This week, as I wandered the Arboretum, I kept returning to the southeast side of Bussey Hill (just off Beech Path) to be among some venerable Asian oaks, and in particular, Quercus variabilis, the oriental oak or Chinese cork oak. I am drawn to these trees because of their deeply furrowed bark, their smooth brown fruits (the “acorn” – bottom right) and over-the-top caps (the “cupule” – top). The cupules, with their unruly curled tough awl-shaped scale leaves, are all over the ground under each tree. I also love the fact that while autumn is everywhere around us, the leaves on this species of oak haven’t even begun to rescind the deep green of summertime (bottom left). No reds, no golds – just stoic size and majestic basic colors.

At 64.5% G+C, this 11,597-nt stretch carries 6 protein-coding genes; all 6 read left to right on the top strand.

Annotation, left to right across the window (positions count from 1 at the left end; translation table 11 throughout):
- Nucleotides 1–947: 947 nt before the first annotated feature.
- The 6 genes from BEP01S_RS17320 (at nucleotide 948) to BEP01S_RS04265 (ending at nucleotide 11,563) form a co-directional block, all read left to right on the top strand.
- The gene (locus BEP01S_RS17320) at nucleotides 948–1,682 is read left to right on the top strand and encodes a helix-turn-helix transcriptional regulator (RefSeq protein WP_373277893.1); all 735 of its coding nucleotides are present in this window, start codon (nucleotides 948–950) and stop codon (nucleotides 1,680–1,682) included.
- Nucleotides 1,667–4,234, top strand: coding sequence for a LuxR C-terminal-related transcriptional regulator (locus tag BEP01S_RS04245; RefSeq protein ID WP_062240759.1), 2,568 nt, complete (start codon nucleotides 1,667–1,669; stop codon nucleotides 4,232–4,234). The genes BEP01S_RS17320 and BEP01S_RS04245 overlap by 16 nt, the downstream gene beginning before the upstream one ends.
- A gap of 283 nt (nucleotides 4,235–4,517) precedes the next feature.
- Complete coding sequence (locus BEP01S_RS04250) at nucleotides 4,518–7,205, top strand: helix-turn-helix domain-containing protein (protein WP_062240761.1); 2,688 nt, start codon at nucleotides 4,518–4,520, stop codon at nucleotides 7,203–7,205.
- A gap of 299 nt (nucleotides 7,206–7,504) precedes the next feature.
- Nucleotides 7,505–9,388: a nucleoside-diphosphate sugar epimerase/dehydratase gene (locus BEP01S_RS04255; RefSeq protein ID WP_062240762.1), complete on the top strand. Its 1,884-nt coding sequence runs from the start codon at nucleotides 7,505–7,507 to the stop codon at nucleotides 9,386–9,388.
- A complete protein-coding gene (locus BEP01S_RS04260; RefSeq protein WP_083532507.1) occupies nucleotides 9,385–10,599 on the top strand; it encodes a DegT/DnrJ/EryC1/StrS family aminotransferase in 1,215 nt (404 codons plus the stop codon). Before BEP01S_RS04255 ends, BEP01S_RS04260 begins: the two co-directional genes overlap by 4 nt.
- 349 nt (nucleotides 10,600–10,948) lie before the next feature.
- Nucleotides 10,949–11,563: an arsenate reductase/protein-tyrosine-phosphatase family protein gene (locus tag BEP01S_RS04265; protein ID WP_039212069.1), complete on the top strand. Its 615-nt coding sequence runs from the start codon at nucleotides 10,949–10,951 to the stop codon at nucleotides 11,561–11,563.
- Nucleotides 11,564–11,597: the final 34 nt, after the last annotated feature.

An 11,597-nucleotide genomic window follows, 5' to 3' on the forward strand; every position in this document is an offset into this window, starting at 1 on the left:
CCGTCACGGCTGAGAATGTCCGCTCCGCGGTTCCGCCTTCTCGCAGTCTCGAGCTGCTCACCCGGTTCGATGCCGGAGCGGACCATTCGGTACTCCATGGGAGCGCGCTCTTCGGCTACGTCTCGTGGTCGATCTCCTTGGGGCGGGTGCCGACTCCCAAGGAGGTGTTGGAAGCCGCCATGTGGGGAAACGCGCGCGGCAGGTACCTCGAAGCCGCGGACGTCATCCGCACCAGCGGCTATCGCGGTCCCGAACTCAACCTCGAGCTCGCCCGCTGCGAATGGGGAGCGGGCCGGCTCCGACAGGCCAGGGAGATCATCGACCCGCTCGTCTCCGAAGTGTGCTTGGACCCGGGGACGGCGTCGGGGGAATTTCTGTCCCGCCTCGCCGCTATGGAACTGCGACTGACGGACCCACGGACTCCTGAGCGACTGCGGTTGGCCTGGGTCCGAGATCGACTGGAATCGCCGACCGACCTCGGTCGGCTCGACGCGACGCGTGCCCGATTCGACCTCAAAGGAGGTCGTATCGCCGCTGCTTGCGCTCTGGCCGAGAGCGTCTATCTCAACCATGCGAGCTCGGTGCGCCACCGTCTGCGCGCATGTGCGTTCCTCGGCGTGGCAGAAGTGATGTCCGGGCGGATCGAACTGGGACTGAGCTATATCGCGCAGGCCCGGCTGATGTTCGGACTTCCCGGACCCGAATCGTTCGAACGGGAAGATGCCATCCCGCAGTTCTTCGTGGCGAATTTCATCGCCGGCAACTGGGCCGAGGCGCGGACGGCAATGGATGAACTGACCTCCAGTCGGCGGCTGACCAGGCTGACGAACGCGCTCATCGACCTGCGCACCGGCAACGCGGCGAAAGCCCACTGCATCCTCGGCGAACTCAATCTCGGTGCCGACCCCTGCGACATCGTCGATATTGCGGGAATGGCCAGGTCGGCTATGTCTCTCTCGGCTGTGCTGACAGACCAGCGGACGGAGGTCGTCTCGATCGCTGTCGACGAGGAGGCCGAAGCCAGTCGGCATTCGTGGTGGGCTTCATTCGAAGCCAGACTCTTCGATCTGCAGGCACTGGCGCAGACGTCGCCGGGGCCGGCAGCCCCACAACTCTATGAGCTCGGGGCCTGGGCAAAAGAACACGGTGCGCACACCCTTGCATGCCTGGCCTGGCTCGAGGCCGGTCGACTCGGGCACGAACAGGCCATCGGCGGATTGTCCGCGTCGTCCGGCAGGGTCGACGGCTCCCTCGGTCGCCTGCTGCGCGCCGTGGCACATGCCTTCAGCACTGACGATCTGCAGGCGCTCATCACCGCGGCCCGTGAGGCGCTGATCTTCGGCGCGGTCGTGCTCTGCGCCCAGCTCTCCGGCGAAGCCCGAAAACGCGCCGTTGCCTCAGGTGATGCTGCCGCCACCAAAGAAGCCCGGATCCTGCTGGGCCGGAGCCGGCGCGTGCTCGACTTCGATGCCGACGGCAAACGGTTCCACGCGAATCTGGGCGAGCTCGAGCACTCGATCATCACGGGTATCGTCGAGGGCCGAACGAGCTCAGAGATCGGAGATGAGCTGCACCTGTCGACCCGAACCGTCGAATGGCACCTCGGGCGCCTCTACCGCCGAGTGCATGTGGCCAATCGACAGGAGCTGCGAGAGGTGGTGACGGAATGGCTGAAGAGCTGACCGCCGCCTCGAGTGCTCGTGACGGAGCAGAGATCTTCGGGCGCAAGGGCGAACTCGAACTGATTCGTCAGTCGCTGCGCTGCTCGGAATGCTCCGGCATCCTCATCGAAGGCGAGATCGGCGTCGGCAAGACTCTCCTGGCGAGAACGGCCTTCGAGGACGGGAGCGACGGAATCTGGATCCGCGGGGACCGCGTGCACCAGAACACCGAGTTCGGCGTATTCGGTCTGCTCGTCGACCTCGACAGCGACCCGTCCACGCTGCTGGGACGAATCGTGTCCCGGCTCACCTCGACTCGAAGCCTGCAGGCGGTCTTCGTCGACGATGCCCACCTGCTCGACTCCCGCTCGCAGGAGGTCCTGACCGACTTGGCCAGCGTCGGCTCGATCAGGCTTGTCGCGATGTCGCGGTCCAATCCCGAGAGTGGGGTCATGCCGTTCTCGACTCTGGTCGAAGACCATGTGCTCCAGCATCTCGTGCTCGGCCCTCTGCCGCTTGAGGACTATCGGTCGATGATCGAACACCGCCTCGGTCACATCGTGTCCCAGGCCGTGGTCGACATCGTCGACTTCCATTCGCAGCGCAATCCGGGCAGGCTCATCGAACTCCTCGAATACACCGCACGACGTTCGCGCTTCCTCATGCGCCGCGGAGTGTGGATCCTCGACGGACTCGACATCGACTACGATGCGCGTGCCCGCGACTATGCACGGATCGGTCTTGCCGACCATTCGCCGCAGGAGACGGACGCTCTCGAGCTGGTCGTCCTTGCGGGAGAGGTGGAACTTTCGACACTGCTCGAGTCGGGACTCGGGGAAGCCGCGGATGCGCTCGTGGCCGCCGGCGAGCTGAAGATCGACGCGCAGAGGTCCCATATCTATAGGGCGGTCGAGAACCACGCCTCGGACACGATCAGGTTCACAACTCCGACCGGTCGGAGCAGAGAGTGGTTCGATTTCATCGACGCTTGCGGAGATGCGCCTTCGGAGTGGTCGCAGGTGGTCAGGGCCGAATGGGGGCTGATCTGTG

As for provenance, it all starts with a nice nineteenth century specimen (3671*) collected by Charles Sprague Sargent (first Director of the Arboretum) during his travels to Japan in 1892. John Jack (Arboretum dendrologist, educator, and plant explorer – Arnoldia article) got into the game with an accession (18053*A) from his travels to Asia in 1905. A 1908 specimen (17631*A) collected by Ernest Henry Wilson grows just yards away, as well as a much younger tree (753-94*A) from the 1994 NACPEC (North America China Plant Exploration Consortium) collecting expedition to China.
–Ned Friedman, Director of the Arnold Arboretum